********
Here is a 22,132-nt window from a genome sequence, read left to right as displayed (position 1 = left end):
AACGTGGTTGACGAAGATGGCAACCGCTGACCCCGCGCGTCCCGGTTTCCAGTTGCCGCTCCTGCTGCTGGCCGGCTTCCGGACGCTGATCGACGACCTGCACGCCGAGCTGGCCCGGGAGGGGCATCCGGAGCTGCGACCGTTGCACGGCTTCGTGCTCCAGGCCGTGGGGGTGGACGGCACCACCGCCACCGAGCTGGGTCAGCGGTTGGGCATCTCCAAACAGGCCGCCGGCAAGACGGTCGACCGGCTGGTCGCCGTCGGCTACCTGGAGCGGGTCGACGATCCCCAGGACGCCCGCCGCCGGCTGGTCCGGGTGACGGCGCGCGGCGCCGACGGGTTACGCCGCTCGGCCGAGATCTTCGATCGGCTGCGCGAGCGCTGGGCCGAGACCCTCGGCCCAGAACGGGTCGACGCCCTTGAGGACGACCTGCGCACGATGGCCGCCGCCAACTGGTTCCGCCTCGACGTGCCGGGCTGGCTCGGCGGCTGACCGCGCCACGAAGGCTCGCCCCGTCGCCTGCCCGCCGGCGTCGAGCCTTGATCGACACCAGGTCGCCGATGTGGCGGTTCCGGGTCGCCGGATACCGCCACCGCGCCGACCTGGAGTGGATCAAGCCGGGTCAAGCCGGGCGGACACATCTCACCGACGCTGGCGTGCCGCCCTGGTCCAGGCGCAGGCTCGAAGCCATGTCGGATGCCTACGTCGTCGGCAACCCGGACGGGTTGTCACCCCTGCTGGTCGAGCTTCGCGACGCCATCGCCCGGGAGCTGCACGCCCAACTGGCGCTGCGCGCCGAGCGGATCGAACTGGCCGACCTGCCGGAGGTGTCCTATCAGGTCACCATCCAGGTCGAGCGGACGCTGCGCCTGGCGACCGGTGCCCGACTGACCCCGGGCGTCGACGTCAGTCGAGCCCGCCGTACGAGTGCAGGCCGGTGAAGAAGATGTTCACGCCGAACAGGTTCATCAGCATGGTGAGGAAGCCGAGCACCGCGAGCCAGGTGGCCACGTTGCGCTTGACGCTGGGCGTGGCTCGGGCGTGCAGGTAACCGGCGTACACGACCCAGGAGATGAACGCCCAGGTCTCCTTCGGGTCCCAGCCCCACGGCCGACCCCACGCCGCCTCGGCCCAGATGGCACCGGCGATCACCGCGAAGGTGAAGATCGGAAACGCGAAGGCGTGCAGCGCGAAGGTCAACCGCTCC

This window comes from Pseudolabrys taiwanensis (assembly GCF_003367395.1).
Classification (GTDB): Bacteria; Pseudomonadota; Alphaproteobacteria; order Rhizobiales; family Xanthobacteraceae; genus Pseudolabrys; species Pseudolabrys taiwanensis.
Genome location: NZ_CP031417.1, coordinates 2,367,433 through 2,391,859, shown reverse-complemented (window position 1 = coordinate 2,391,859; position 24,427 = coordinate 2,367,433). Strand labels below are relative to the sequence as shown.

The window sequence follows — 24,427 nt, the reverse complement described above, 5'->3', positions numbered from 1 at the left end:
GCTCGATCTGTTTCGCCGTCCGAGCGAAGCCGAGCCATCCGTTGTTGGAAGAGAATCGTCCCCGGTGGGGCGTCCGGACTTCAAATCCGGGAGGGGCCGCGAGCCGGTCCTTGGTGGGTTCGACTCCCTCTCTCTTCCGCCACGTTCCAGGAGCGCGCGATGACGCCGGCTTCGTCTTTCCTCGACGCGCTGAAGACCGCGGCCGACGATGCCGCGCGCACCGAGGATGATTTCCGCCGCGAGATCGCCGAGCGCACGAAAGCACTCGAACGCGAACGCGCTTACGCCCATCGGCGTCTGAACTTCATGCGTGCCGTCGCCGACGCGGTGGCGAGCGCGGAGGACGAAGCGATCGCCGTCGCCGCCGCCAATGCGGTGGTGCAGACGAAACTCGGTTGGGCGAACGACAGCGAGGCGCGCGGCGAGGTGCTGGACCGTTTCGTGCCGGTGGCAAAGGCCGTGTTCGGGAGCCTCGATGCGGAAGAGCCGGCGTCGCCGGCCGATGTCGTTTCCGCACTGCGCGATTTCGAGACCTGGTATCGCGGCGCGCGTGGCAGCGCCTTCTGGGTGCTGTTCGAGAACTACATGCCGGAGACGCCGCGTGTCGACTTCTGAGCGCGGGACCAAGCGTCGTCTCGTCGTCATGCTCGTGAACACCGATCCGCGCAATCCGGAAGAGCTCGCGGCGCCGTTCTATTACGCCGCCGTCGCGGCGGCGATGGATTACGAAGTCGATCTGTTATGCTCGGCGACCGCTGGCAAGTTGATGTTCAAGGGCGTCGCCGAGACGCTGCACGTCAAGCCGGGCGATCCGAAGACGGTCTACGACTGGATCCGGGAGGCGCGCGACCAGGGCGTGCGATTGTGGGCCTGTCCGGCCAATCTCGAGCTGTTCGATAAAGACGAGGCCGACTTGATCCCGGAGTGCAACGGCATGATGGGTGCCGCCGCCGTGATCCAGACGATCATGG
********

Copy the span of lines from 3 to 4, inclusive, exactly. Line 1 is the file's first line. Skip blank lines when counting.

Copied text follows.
This window comes from Pseudolabrys taiwanensis (assembly GCF_003367395.1).
Classification (GTDB): Bacteria; Pseudomonadota; Alphaproteobacteria; order Rhizobiales; family Xanthobacteraceae; genus Pseudolabrys; species Pseudolabrys taiwanensis.